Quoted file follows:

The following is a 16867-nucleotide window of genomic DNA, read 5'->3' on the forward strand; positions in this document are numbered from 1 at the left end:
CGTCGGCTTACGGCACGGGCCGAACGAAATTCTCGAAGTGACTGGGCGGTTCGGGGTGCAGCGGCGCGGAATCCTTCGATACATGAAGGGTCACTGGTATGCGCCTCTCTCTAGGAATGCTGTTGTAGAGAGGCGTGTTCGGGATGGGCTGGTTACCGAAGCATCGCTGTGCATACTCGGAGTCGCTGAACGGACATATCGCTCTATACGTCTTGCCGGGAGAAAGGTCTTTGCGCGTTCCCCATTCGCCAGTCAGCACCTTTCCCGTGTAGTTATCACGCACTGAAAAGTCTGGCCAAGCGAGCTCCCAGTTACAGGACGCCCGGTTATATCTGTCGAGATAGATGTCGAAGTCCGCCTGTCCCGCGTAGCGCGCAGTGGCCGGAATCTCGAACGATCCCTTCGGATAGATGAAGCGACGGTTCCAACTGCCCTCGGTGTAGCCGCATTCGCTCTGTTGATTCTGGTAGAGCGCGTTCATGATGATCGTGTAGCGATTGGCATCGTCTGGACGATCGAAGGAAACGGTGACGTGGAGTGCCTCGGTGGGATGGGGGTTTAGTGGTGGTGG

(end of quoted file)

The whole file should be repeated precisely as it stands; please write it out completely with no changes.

The following is a 16867-nucleotide window of genomic DNA, read 5'->3' on the forward strand; positions in this document are numbered from 1 at the left end:
CGTCGGCTTACGGCACGGGCCGAACGAAATTCTCGAAGTGACTGGGCGGTTCGGGGTGCAGCGGCGCGGAATCCTTCGATACATGAAGGGTCACTGGTATGCGCCTCTCTCTAGGAATGCTGTTGTAGAGAGGCGTGTTCGGGATGGGCTGGTTACCGAAGCATCGCTGTGCATACTCGGAGTCGCTGAACGGACATATCGCTCTATACGTCTTGCCGGGAGAAAGGTCTTTGCGCGTTCCCCATTCGCCAGTCAGCACCTTTCCCGTGTAGTTATCACGCACTGAAAAGTCTGGCCAAGCGAGCTCCCAGTTACAGGACGCCCGGTTATATCTGTCGAGATAGATGTCGAAGTCCGCCTGTCCCGCGTAGCGCGCAGTGGCCGGAATCTCGAACGATCCCTTCGGATAGATGAAGCGACGGTTCCAACTGCCCTCGGTGTAGCCGCATTCGCTCTGTTGATTCTGGTAGAGCGCGTTCATGATGATCGTGTAGCGATTGGCATCGTCTGGACGATCGAAGGAAACGGTGACGTGGAGTGCCTCGGTGGGATGGGGGTTTAGTGGTGGTGG